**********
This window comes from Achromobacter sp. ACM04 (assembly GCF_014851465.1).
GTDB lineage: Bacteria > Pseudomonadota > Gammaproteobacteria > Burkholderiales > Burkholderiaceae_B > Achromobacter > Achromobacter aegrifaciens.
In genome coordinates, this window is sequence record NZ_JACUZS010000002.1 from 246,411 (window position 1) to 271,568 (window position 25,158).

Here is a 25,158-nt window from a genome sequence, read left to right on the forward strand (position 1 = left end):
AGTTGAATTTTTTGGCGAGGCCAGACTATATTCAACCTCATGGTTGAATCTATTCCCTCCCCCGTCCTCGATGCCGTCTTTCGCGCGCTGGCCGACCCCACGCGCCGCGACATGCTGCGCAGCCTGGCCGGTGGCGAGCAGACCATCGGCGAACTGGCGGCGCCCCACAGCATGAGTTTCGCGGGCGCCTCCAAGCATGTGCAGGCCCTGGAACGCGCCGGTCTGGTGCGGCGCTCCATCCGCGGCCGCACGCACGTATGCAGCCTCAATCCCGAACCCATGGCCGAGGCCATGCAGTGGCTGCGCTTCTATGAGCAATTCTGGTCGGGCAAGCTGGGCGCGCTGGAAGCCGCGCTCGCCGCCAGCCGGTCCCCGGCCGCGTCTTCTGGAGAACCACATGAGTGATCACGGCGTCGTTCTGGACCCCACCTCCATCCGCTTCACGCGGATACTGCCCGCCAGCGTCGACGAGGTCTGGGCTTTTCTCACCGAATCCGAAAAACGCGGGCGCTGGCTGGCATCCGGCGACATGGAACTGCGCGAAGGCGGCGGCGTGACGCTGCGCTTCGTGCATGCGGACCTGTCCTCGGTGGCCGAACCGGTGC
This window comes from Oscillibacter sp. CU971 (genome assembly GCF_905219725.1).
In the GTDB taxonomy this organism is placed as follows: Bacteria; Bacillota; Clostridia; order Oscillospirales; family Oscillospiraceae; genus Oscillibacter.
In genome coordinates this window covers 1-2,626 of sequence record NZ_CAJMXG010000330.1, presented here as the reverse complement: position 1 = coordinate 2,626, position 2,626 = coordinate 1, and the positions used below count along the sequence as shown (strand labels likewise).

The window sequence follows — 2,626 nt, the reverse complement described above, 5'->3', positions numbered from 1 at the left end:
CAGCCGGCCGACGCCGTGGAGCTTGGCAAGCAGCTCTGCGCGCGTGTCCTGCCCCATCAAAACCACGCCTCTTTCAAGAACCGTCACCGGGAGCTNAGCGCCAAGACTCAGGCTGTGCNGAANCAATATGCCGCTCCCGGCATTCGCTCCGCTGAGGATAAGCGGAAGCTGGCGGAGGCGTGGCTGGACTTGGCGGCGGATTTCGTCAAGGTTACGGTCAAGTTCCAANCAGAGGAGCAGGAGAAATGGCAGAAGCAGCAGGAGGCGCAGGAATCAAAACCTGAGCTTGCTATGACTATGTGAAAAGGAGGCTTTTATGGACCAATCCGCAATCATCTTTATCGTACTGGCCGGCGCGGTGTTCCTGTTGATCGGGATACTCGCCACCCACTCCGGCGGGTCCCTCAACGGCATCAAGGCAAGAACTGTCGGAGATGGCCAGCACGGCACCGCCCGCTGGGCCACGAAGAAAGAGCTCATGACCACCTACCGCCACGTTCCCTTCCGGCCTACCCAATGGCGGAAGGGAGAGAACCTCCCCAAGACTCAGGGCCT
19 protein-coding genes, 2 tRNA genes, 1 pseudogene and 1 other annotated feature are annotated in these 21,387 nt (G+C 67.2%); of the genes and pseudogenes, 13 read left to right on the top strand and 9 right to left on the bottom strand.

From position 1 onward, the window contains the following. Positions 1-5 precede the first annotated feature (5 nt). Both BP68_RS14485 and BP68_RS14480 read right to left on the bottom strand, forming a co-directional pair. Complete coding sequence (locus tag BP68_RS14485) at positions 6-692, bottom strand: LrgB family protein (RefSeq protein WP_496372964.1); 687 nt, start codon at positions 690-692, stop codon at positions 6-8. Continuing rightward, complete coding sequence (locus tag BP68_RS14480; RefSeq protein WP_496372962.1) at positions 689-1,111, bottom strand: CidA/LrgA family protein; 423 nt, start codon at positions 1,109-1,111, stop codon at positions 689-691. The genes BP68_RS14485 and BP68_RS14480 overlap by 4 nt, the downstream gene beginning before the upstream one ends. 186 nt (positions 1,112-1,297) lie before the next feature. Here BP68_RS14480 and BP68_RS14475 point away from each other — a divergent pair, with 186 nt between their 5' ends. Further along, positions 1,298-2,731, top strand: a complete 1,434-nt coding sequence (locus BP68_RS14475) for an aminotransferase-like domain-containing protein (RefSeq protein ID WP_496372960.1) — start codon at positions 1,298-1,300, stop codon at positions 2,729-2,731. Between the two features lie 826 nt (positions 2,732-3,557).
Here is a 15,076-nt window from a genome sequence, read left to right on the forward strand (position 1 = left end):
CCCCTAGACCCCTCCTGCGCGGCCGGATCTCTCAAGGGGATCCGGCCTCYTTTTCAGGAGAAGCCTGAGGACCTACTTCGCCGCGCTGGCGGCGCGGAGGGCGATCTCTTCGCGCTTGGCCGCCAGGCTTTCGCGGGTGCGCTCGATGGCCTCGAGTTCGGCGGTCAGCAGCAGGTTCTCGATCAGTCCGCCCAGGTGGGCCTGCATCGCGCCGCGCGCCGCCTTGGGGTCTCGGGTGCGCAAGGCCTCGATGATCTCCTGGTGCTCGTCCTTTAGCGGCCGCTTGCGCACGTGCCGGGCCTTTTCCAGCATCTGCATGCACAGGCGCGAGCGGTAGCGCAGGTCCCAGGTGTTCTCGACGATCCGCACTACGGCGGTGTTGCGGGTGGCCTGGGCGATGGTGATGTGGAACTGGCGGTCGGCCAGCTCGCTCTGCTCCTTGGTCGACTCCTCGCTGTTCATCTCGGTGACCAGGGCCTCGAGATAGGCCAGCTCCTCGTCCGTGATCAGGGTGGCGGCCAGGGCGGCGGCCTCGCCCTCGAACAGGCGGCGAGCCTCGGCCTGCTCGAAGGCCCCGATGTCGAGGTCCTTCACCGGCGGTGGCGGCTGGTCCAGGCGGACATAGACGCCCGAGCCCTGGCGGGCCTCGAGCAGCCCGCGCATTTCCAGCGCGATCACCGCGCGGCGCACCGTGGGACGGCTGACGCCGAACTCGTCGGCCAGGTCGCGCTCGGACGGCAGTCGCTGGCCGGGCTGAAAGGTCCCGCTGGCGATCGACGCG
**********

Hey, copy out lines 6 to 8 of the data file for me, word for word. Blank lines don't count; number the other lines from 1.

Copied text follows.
This window comes from Oscillibacter sp. CU971 (genome assembly GCF_905219725.1).
In the GTDB taxonomy this organism is placed as follows: Bacteria; Bacillota; Clostridia; order Oscillospirales; family Oscillospiraceae; genus Oscillibacter.
In genome coordinates this window covers 1-2,626 of sequence record NZ_CAJMXG010000330.1, presented here as the reverse complement: position 1 = coordinate 2,626, position 2,626 = coordinate 1, and the positions used below count along the sequence as shown (strand labels likewise).